Family Physicians Support Health Care Payment Reform

Monday, Jan. 26, 2015

Megan Moriarty
Public Relations Strategist
American Academy of Family Physicians
(800) 274-2237 Ext. 6052

LEAWOOD, Kan. — Today, Health and Human Services Secretary Sylvia M. Burwell announced measurable goals and a timeline to achieve payment reform in health care. The historic announcement outlined a plan to move the Medicare program, and the health care system at large, toward paying providers based on the quality, rather than quantity of care they give patients.

Douglas E. Henley, M.D., executive vice president and chief executive officer of the American Academy of Family Physicians, joined nearly two dozen other leaders representing consumers, insurers, providers and business leaders for the announcement and shared remarks on behalf of the health care provider community.

HHS has set a goal to tie 30 percent of traditional, or fee-for-service, Medicare payments to quality or value through alternative payment models, such as Accountable Care Organizations (ACOs) or bundled payment arrangements by the end of 2016, and to tie 50 percent of payments to these models by the end of 2018. HHS also set a goal to tie 85 percent of all traditional Medicare payments to quality or value by 2016 and 90 percent by 2018 through programs such as the Hospital Value Based Purchasing and the Hospital Readmissions Reduction Programs.

This is the first time in the history of the Medicare program that HHS has set explicit goals for alternative payment models and value-based payments.

“These goals for payment reform are critical to achieving what family medicine is really all about: delivering the right care, at the right time, to the right person, in the right place,” said Henley.

He continued, “We recognize that the current fee-for-service payment model prohibits the realization of these goals to their fullest extent. This is why the AAFP has promoted and supported payment reform for some time, especially in the context of the patient-centered medical home. The current focus on fee for service payment must end and be replaced with better alternatives such as blended or prospective global payment models which promote value over volume. Our work to accelerate the adoption of the patient-centered medical home is all about transforming the delivery of comprehensive primary care to children, adolescents and adults.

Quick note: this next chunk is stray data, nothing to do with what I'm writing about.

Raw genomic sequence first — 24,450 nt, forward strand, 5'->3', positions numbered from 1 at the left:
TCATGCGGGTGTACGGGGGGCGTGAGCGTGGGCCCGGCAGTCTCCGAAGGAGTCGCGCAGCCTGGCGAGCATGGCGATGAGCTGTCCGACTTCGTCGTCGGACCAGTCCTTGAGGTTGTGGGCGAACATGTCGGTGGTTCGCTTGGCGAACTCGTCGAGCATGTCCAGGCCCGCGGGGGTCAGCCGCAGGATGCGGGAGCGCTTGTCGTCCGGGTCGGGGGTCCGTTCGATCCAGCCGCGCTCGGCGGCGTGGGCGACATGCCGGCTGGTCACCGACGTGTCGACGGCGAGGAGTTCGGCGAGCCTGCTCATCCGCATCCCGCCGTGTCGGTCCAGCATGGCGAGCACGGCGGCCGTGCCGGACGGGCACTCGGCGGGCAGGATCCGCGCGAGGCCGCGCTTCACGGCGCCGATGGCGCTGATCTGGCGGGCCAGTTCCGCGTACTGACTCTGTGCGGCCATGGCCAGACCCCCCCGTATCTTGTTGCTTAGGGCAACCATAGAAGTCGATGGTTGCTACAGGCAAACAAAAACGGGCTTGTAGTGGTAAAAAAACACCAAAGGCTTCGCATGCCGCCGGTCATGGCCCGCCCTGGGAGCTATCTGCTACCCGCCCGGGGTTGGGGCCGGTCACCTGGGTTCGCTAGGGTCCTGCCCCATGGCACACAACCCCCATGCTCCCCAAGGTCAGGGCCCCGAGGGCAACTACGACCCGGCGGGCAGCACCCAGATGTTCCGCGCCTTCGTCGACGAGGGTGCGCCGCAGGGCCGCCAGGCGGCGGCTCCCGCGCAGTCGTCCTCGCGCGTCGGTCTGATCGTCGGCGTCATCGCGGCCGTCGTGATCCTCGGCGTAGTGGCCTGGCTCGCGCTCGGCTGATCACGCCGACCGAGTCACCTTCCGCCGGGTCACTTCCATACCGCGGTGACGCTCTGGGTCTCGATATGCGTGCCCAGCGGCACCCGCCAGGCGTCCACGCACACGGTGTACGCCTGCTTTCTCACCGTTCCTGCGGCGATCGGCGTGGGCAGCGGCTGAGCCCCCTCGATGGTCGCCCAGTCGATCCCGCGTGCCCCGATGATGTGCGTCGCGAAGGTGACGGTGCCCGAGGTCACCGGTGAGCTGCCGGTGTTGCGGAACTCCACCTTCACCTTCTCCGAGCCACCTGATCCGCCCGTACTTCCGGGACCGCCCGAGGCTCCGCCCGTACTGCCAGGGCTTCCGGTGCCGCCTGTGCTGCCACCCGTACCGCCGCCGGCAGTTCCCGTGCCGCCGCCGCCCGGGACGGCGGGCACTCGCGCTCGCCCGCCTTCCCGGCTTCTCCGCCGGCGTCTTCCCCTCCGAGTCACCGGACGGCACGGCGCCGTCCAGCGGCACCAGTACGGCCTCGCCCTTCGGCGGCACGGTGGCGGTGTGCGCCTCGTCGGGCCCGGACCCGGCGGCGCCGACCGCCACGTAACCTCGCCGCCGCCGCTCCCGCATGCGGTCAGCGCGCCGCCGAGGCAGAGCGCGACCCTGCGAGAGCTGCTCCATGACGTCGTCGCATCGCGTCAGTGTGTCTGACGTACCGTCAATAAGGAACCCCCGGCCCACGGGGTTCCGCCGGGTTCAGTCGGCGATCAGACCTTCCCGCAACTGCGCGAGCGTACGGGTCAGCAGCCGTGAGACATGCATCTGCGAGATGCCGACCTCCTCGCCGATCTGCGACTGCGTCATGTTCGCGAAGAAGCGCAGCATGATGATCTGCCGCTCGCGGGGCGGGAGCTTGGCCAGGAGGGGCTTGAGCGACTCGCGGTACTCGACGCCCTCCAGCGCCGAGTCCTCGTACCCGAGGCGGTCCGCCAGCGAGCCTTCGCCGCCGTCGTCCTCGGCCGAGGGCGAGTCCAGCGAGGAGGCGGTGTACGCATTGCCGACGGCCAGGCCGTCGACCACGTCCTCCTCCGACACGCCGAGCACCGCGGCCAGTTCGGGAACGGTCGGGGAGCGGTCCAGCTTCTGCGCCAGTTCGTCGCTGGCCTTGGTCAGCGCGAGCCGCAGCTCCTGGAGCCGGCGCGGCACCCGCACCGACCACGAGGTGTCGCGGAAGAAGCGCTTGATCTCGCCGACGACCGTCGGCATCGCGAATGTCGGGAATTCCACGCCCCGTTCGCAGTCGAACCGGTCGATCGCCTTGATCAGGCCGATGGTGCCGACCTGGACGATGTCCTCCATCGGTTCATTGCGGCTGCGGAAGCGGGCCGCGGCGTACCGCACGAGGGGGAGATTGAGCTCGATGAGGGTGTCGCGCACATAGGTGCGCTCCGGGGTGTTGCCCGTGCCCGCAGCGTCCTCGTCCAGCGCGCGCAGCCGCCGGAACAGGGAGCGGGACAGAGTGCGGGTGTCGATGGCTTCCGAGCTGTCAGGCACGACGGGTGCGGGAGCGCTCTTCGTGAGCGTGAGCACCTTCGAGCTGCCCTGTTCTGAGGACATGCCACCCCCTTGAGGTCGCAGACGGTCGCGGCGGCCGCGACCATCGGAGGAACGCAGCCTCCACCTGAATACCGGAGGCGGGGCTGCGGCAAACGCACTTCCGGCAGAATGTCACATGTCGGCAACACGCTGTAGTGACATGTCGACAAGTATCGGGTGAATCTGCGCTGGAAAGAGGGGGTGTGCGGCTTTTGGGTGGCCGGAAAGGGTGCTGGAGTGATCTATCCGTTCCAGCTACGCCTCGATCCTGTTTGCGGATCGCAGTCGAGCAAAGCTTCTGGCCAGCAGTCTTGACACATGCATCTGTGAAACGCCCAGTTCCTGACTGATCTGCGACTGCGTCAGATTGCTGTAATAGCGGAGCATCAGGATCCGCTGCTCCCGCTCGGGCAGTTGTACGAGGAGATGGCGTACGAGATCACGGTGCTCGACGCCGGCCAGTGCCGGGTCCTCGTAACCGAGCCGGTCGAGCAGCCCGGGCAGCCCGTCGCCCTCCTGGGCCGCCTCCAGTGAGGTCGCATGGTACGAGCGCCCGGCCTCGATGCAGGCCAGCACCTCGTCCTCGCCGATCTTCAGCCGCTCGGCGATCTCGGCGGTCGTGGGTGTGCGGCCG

“The AAFP and the family physicians of this nation stand ready to support the payment reforms critical to moving away from today’s health care enterprise to realize a true health care system that will deliver better care, better health, and do so at lower cost.”

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Founded in 1947, the American Academy of Family Physicians represents 136,700 physicians and medical students nationwide, and it is the only medical society devoted solely to primary care.

Family physicians conduct approximately one in five of the total medical office visits in the United States per year – more than any other specialty. Family physicians provide comprehensive, evidence-based, and cost-effective care dedicated to improving the health of patients, families and communities. Family medicine’s cornerstone is an ongoing and personal patient-physician relationship where the family physician serves as the hub of each patient’s integrated care team. More Americans depend on family physicians than on any other medical specialty.

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